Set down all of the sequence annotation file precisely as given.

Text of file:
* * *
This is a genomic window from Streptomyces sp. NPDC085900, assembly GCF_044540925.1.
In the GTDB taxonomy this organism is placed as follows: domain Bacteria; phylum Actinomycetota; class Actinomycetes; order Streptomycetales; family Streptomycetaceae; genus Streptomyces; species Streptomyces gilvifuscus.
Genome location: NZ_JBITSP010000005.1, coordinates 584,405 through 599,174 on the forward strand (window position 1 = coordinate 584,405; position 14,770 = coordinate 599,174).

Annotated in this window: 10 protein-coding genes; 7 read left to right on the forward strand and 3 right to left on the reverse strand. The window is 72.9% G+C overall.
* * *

This is a genomic window from Streptomyces sp. NPDC085900, assembly GCF_044540925.1.
In the GTDB taxonomy this organism is placed as follows: domain Bacteria; phylum Actinomycetota; class Actinomycetes; order Streptomycetales; family Streptomycetaceae; genus Streptomyces; species Streptomyces gilvifuscus.
Genome location: NZ_JBITSP010000005.1, coordinates 584,405 through 599,174 on the forward strand (window position 1 = coordinate 584,405; position 14,770 = coordinate 599,174).

Annotated in this window: 10 protein-coding genes; 7 read left to right on the forward strand and 3 right to left on the reverse strand. The window is 72.9% G+C overall.